Joro spiders are polarizing characters.
If you live in Georgia, you’ve probably seen the giant but harmless spiders hanging between power lines or from the eaves of your home, their golden webs glittering in the sunlight.
While some find them a fascinating effect of globalization, others don’t care how they got there. They just want them gone.
But don’t grab the flamethrower just yet.
The East Asian Joro spider, officially known as Trichonephila clavata, probably arrived in the United States in a shipping container around 2013. The species is native to Japan, Korea, Taiwan and China.
Female joros have bright yellow and blue-black markings with red underbelly. They can grow up to 3 inches across when their legs are fully extended, which is similar in size to the common banana spider.
You will often see one or more smaller, brownish-red spiders hanging in the same web as a female. These are male Joros. They soar into the females’ golden web and ride in the wind on a strand of silk, says Byron Freeman, director of the Georgia Museum of Natural History and faculty member at the University of Georgia’s Odum School of Ecology. This silk is stronger and, some think, stickier than the average garden spider.
If these data are successful, the Joro female will lay up to 1,000 eggs before dying in late autumn. The spiders overwinter as eggs and hatch in spring using their silk to soar to new locations, a common spider behavior known as ballooning.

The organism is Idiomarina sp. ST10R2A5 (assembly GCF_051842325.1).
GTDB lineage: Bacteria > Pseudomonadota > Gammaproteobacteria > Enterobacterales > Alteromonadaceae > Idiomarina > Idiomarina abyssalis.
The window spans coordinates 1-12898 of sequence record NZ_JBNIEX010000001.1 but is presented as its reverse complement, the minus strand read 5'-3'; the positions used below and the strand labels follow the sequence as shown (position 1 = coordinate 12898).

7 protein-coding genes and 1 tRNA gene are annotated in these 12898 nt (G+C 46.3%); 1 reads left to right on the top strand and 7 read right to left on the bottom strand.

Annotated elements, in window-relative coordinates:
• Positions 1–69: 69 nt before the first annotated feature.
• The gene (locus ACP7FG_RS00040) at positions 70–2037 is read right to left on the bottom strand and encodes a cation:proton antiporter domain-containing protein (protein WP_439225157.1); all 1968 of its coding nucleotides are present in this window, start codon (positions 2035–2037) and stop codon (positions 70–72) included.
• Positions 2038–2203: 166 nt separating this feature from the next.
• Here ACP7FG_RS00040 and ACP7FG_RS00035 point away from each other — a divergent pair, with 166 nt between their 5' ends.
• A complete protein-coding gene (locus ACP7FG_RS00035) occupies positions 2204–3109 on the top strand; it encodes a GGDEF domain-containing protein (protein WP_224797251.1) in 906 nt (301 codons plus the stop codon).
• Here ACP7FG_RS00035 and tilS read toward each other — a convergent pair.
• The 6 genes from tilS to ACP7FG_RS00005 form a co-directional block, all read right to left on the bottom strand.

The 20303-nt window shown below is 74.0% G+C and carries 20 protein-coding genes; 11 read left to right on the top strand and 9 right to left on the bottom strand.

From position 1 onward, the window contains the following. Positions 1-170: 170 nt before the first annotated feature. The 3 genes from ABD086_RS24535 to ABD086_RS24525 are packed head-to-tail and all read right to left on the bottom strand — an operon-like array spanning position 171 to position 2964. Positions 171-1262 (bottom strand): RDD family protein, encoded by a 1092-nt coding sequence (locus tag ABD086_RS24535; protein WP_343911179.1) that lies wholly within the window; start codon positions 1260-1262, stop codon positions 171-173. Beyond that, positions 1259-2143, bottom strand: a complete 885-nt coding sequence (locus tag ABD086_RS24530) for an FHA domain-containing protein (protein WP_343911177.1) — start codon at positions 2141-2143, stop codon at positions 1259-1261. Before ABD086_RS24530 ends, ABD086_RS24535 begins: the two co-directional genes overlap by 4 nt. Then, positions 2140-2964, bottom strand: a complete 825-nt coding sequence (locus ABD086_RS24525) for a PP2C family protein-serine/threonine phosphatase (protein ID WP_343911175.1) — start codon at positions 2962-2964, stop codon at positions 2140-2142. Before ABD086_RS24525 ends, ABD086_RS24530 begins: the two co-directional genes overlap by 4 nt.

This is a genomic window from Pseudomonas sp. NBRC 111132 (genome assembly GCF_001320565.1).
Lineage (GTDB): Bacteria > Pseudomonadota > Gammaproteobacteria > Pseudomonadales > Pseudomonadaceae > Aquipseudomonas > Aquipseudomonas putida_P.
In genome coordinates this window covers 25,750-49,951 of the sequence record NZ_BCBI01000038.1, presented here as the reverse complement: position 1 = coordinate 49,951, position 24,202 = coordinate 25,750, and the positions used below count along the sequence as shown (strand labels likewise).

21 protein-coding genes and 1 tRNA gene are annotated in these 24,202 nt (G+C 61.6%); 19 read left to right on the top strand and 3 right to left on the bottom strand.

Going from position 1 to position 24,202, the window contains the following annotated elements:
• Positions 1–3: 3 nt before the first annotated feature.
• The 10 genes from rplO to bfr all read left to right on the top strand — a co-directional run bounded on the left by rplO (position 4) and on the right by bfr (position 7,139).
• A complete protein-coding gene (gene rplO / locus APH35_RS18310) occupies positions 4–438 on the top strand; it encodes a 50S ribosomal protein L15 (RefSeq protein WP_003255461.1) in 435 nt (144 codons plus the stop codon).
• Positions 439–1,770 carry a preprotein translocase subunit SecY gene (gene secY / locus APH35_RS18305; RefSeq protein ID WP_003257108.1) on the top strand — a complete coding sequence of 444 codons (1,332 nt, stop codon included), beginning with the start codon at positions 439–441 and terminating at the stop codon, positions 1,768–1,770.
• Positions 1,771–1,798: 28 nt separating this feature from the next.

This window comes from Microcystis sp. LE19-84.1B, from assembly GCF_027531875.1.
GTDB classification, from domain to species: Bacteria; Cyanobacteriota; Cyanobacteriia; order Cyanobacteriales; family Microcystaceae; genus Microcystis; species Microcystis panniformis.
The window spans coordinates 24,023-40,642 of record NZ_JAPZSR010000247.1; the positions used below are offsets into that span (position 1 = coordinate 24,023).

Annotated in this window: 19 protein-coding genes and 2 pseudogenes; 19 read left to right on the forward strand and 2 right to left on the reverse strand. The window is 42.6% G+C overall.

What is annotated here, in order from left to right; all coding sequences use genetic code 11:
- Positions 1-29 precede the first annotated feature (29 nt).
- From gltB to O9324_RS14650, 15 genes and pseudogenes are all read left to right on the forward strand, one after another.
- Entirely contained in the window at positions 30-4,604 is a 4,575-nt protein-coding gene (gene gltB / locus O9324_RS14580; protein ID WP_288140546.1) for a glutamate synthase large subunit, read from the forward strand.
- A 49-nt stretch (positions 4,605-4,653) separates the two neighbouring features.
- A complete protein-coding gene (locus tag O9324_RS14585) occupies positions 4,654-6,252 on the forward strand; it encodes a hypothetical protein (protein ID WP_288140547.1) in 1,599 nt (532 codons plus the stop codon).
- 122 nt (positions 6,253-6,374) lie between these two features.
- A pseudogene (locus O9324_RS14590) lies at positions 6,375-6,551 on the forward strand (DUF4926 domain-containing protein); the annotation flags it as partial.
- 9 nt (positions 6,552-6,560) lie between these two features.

Joros are usually rather shy and will run away from you rather than try to bite. Even when they try, most of them have fangs too small to pierce human skin, according to Andy Davis, a research assistant at the School of Ecology who studies the spiders.
Do Joro Spiders pose a threat to the local environment?
In short, the researchers don’t know yet.
“It’s too early to say a thing or two,” says Davis. “A lot of people think that this spider is destroying the ecosystem, and we actually don’t think so, at least not yet.”
To the ordinary observer, it certainly seems like the Joros have been experiencing exponential growth lately, especially in the last two years. But researchers aren’t worried just yet. The spiders do not appear to have depleted local spider or other insect populations. And they are also not harmful to humans or pets.
“There is no indication that it will be invasive to the extent that it would be disruptive or economically costly,” says UGA entomologist E. Richard Hoebeke of the Georgia Museum of Natural History. “But that’s one of the reasons why we intend to study this spider a little further.
“What is its distribution in the South and beyond? How does it interact with native spiders – could it actually displace some of them, like the large garden spiders? These are some of the questions we want to explore.”